Nick Joaquin Twwhtn

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”The identity of a Filipino today is of a person asking what is his identity.” - Nick Joaquin

When I bought this book a couple of months ago, I immediately skimmed the first two pages. I did think that this was a book about a female character with anatomical deformity and the book was about what caused the deformity and what should be done to correct it. I thought that this book would make me endlessly laugh.

Having formed that ridiculous image in my mind, I set this book aside. There were and there still are so many books by foreign authors that beckon on me. Also, just like most Filipinos, I always thought that foreign books were far better than local ones even those by our local literary greats.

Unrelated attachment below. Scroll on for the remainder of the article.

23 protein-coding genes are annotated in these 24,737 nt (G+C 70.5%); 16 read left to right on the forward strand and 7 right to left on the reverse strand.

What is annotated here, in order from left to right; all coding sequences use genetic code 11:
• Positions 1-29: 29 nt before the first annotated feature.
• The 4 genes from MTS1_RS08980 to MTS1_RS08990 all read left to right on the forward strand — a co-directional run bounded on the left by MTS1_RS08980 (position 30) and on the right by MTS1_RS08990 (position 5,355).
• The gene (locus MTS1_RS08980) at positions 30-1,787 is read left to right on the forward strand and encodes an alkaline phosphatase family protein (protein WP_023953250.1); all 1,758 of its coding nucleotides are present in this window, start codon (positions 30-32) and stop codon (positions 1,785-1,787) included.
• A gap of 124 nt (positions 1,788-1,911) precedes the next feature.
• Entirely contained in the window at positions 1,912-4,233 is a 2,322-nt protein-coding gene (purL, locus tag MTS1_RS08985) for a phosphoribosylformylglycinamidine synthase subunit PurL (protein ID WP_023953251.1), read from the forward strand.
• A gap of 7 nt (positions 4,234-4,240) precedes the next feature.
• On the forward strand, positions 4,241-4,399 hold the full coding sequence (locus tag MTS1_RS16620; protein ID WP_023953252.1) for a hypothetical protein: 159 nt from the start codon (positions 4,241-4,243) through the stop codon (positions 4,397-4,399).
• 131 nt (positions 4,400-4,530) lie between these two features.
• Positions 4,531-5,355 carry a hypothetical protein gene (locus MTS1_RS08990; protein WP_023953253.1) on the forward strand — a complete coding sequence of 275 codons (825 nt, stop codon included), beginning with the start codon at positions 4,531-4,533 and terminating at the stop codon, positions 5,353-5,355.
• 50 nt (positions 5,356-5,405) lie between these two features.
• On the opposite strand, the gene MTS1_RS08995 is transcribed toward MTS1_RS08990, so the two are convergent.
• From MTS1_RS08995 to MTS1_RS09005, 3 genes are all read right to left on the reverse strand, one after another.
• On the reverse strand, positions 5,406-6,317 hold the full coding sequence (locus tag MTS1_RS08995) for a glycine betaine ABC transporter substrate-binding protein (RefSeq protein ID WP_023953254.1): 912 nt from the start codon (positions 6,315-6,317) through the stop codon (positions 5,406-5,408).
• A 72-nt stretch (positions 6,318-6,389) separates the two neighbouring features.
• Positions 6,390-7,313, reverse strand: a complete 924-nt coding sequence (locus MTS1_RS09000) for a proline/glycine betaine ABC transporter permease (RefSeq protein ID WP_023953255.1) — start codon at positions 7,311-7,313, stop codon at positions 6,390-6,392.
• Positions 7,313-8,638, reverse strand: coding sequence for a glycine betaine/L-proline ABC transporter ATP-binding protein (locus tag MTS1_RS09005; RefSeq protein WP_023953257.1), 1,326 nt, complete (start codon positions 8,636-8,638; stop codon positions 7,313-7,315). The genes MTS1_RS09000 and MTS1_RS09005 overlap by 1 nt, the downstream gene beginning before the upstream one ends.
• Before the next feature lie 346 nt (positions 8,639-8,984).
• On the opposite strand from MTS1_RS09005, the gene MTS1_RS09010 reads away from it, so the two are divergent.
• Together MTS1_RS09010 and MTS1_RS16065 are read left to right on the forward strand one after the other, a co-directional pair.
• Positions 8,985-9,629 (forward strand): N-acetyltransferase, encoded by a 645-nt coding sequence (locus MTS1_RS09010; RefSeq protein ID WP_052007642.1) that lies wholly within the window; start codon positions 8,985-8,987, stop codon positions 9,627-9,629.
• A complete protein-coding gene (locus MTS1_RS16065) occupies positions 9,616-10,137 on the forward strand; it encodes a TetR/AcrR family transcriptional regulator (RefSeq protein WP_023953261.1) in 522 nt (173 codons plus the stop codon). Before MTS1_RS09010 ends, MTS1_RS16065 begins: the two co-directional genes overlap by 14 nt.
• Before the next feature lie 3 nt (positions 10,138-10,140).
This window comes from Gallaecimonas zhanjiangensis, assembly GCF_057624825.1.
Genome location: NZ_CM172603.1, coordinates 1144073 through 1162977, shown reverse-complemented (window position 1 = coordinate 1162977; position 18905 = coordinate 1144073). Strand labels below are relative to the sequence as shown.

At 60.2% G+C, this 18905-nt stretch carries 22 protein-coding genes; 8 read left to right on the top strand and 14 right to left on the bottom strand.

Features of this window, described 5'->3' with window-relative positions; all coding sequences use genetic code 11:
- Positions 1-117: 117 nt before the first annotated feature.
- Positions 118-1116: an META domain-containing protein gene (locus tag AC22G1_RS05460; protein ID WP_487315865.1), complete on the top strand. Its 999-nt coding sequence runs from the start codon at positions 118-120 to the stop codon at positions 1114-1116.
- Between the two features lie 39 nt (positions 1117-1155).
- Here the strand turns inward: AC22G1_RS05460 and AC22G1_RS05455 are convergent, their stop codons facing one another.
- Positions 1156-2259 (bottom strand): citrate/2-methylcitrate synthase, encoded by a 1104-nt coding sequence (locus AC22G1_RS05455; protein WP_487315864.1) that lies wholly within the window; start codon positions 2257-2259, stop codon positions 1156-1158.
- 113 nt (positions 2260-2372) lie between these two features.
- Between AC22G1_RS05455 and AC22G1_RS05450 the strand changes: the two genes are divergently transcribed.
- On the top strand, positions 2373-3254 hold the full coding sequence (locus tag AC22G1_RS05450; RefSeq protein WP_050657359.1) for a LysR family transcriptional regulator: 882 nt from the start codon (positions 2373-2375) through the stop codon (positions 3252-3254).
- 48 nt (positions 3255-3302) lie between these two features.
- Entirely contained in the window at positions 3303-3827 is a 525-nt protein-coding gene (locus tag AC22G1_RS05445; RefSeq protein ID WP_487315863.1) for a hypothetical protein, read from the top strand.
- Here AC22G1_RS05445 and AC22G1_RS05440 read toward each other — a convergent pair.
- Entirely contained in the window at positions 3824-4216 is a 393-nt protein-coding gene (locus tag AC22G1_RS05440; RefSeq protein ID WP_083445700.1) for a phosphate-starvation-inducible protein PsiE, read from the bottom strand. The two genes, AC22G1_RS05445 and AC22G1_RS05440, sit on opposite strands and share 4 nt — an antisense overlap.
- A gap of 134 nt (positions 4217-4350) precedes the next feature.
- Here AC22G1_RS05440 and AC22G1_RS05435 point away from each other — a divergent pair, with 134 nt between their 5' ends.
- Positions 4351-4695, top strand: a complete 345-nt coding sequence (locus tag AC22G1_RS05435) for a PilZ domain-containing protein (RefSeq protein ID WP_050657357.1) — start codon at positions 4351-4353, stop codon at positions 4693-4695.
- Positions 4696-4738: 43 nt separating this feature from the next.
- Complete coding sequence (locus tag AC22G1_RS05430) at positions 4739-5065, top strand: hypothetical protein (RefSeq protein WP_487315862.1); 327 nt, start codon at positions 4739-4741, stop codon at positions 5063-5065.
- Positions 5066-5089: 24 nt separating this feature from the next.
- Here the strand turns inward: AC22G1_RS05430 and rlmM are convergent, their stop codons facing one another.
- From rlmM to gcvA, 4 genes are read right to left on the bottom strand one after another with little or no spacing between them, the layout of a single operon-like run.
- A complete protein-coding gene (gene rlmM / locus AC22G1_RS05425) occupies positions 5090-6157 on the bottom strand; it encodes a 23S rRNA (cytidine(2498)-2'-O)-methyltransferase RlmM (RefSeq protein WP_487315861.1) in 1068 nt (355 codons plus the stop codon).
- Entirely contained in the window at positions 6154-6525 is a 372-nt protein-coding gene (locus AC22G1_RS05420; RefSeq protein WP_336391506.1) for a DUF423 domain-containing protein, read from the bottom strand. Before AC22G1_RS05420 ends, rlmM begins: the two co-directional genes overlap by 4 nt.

On many counts, I was awfully wrong. First, this novel has nothing to do with the study of medicine, anthropology or anatomy. It is a novel that every Filipino should be proud of. It is a novel written by a Filipino about Filipinos and for the Filipinos. However, it does not preach. It does not self-deprecate. It does not promote self-interest nor does it encourage us Filipinos to hate ourselves and wish that we were of different nationalities. This novel is part of who we are as it shows a pivotal part in our nation’s history and how our race was formed or came into being by getting sustenance from two colonizers, akin to two navels: those of Mother Spain’s and Mother USA’s. The two countries that greatly influenced our nation’s psyche and will forever be part of who we are as an Asian race.

But I was right too. It made me endless laugh. But not for the thought of a person having two navels. I laughed endlessly albeit silently as I grieved about having to realize how much I’ve been missing while I prioritize foreign authors in my book choices. I also shamelessly laughed realizing how distorted asking myself who we are as a raceour culture is and we just couldn’t do anything about it.

Nicomedes “Onching”, today just “Nick” Joaquin (1917-2004) was...
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